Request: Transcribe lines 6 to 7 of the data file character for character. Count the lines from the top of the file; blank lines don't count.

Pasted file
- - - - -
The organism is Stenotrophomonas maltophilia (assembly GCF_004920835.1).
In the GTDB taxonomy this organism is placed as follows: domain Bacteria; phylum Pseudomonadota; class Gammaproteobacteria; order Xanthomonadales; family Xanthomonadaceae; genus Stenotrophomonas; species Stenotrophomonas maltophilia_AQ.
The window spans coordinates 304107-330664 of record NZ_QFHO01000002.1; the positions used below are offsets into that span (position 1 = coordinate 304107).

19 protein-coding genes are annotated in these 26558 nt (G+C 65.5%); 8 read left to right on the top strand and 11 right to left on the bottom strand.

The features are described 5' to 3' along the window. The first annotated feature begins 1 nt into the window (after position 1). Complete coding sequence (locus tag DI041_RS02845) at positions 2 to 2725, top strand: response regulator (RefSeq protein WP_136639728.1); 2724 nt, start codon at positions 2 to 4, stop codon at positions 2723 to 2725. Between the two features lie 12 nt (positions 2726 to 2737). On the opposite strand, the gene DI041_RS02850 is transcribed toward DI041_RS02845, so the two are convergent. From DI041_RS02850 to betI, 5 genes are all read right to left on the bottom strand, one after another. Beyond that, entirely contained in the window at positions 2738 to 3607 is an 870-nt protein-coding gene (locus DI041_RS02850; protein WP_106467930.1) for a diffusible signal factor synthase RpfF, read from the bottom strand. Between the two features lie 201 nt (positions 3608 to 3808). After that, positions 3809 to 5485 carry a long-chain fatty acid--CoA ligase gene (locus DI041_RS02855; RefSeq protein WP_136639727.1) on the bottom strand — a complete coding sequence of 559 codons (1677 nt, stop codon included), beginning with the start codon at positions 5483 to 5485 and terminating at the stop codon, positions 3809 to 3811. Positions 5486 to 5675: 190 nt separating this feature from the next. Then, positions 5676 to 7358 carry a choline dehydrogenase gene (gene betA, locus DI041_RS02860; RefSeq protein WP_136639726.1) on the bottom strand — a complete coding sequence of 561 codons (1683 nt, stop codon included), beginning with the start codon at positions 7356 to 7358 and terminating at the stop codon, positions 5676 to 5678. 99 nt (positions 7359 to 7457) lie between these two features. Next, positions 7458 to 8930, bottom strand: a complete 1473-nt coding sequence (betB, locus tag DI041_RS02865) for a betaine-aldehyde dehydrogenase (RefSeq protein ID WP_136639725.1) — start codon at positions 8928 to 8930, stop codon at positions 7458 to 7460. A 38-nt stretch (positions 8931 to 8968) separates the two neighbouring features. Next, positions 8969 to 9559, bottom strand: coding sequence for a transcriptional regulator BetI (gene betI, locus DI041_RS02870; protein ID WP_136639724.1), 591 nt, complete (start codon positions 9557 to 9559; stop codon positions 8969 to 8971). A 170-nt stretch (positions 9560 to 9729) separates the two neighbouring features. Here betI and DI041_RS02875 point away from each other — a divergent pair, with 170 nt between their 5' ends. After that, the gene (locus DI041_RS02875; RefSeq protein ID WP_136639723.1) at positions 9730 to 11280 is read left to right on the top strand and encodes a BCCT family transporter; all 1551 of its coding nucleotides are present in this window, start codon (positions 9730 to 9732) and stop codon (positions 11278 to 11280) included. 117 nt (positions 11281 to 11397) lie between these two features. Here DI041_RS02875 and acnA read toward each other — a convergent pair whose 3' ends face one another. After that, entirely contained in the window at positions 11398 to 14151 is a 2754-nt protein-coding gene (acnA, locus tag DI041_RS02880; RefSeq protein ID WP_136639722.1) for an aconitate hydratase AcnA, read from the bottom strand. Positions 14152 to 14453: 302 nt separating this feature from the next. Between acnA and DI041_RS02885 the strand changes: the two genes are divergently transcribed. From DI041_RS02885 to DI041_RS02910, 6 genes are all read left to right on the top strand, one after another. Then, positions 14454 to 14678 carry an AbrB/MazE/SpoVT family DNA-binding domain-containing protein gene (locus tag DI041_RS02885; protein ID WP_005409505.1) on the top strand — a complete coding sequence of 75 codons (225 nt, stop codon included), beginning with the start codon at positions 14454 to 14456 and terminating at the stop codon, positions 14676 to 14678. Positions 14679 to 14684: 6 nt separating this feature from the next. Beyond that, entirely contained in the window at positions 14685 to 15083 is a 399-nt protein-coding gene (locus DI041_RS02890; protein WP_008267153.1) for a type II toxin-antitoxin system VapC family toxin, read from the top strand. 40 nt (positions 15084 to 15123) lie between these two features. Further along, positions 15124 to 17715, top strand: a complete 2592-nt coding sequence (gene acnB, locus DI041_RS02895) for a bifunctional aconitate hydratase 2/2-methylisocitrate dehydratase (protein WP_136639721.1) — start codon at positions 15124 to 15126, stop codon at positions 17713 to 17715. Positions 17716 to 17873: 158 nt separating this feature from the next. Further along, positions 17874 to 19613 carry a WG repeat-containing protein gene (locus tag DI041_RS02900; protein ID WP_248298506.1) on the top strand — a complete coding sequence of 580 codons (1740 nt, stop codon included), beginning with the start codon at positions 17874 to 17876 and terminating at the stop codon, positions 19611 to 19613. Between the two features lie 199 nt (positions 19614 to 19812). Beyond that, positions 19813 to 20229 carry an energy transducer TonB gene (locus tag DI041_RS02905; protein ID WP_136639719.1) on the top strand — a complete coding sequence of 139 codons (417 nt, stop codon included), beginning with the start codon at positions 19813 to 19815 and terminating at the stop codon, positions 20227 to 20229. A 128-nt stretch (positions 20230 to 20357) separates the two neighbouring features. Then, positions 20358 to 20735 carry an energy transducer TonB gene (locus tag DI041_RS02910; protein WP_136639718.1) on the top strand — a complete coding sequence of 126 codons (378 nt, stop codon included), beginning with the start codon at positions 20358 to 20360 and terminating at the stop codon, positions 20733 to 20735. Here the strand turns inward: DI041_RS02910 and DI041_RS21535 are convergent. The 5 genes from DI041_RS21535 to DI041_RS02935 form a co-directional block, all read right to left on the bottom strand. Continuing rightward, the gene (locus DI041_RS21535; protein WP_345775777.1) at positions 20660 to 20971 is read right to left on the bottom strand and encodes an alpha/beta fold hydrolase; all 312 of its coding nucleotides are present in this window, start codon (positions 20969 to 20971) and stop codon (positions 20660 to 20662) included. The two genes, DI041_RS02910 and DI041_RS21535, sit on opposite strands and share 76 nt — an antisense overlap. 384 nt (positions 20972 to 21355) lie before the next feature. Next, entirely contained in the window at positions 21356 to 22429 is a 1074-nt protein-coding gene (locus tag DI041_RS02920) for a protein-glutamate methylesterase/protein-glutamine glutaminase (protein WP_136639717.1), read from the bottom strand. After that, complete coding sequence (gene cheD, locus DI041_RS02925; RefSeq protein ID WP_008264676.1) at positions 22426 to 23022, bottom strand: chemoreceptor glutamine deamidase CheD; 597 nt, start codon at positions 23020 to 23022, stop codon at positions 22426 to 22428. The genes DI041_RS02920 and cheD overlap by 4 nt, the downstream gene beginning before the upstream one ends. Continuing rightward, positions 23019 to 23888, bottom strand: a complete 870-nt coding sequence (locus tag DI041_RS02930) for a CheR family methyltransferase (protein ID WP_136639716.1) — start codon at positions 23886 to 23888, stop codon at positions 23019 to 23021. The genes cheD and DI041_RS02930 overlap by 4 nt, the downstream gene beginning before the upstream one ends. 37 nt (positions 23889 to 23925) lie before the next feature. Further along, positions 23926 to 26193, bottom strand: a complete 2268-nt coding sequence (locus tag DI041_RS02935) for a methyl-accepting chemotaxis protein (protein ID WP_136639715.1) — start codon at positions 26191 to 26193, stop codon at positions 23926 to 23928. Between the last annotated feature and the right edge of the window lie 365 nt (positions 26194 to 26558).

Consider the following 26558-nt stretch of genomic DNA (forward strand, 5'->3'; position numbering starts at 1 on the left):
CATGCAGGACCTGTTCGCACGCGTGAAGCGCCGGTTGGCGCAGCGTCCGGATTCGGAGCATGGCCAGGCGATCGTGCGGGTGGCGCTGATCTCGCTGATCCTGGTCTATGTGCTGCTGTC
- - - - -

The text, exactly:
Consider the following 26558-nt stretch of genomic DNA (forward strand, 5'->3'; position numbering starts at 1 on the left):
CATGCAGGACCTGTTCGCACGCGTGAAGCGCCGGTTGGCGCAGCGTCCGGATTCGGAGCATGGCCAGGCGATCGTGCGGGTGGCGCTGATCTCGCTGATCCTGGTCTATGTGCTGCTGTC